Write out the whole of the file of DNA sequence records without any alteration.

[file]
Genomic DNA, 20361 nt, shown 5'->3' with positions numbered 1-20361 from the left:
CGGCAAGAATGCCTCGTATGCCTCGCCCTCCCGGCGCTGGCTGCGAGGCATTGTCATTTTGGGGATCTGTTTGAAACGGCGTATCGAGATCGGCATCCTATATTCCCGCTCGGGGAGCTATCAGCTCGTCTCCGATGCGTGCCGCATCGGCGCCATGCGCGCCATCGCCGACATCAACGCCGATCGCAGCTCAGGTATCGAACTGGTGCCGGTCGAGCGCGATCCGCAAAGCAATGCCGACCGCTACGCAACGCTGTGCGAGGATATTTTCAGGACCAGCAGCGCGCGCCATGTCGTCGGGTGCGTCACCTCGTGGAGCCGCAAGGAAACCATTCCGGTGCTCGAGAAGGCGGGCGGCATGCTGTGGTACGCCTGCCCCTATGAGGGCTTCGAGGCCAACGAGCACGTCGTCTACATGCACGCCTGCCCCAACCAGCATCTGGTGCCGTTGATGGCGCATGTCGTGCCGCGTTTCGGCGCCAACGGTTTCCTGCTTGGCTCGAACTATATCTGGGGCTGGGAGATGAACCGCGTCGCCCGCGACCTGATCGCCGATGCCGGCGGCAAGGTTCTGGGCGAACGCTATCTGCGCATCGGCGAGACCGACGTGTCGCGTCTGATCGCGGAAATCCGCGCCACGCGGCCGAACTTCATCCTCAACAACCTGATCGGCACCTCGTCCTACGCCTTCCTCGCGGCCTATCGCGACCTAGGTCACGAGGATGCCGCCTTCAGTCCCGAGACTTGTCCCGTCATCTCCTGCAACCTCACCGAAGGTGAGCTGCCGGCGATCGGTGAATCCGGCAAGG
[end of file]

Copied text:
Genomic DNA, 20361 nt, shown 5'->3' with positions numbered 1-20361 from the left:
CGGCAAGAATGCCTCGTATGCCTCGCCCTCCCGGCGCTGGCTGCGAGGCATTGTCATTTTGGGGATCTGTTTGAAACGGCGTATCGAGATCGGCATCCTATATTCCCGCTCGGGGAGCTATCAGCTCGTCTCCGATGCGTGCCGCATCGGCGCCATGCGCGCCATCGCCGACATCAACGCCGATCGCAGCTCAGGTATCGAACTGGTGCCGGTCGAGCGCGATCCGCAAAGCAATGCCGACCGCTACGCAACGCTGTGCGAGGATATTTTCAGGACCAGCAGCGCGCGCCATGTCGTCGGGTGCGTCACCTCGTGGAGCCGCAAGGAAACCATTCCGGTGCTCGAGAAGGCGGGCGGCATGCTGTGGTACGCCTGCCCCTATGAGGGCTTCGAGGCCAACGAGCACGTCGTCTACATGCACGCCTGCCCCAACCAGCATCTGGTGCCGTTGATGGCGCATGTCGTGCCGCGTTTCGGCGCCAACGGTTTCCTGCTTGGCTCGAACTATATCTGGGGCTGGGAGATGAACCGCGTCGCCCGCGACCTGATCGCCGATGCCGGCGGCAAGGTTCTGGGCGAACGCTATCTGCGCATCGGCGAGACCGACGTGTCGCGTCTGATCGCGGAAATCCGCGCCACGCGGCCGAACTTCATCCTCAACAACCTGATCGGCACCTCGTCCTACGCCTTCCTCGCGGCCTATCGCGACCTAGGTCACGAGGATGCCGCCTTCAGTCCCGAGACTTGTCCCGTCATCTCCTGCAACCTCACCGAAGGTGAGCTGCCGGCGATCGGTGAATCCGGCAAGG